To expound on what we mean by "accurately," we mean that there literally is not a time we can remember getting any shot in focus using PDAF. Naturally, we started with F1.8 a lot of the time when we had the lens - why wouldn't we? It's the first time having a fast 18mm for Pentax, so we played around with that and had fun exploring the new opportunities afforded by such a fast and wide setting. Initially, we chalked the inaccuracies up to shallow depth of field at F1.8 (it really is shallow, especially near minimum focus distance). And then we started taking shots that in no way should ever be out of focus - landscape shots at 18mm and F8.0. No matter how we heard and felt the focus motor activate and spin, it never landed at the right spot unless we switched to Live View.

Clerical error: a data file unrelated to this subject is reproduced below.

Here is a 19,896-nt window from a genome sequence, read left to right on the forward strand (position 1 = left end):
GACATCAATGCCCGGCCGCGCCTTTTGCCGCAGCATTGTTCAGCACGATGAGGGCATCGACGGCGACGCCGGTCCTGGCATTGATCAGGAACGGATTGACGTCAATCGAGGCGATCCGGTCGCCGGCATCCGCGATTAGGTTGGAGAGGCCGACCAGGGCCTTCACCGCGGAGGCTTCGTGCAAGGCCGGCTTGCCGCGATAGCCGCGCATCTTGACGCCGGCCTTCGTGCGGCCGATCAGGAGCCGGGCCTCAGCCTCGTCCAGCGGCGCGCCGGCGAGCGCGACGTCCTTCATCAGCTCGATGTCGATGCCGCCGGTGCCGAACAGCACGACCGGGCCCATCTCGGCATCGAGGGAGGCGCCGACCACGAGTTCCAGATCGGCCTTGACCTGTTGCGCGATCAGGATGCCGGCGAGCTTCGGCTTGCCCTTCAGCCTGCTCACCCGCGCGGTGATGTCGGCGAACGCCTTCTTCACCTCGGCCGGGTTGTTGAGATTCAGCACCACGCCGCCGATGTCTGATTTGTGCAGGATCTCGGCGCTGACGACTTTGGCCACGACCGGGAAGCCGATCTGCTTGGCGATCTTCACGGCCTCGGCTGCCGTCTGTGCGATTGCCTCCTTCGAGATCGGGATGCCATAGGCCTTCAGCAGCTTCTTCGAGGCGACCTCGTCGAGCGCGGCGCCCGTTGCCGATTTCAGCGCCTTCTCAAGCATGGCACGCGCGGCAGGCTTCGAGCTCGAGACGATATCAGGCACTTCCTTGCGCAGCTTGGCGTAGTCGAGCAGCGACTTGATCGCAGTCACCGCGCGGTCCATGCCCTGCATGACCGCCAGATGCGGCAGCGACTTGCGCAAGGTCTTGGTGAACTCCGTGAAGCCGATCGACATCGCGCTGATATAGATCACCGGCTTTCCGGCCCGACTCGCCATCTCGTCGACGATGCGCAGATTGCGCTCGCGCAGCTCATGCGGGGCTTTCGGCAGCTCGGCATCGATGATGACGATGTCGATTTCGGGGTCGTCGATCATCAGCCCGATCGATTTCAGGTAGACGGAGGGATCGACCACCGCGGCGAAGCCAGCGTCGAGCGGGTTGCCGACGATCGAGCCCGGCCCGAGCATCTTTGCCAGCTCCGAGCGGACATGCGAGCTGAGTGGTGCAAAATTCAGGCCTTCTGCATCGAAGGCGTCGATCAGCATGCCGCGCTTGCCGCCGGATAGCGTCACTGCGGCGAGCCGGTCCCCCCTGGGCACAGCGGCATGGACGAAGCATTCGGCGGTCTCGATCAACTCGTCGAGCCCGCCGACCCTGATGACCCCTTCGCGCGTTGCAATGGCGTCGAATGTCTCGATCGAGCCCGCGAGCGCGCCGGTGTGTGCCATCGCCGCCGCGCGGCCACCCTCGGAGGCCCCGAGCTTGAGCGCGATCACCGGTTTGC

To confirm these findings, we verified that front/back focus was not an issue by testing the Sigma 18-35 "Art" on the Pentax K-30 and K-5 IIs in addition to our primary test body, the K-3. When that resulted in no improvement, we tested not only one but two additional K-3 bodies. Still to no avail.

Not to be defeated in our mission of solving this mystery, we then contacted Sigma's office in New York. First, the response after every email, immediate access to a live representative when calling, the enthusiasm over the phone, and an overall sense of urgency and initiative to assist was so surprising it deserves mention as indicative of a world-class customer service culture. Not only were we sent another copy of the Sigma 18-35, but it was promised to be callibrated to factory standards before being dropped off at the post office. Additionally, not one but two copies of the Sigma USB Dock for Pentax K Mount were sent to our reviewer to fine tune the focusing and ensure the firmware was up to date.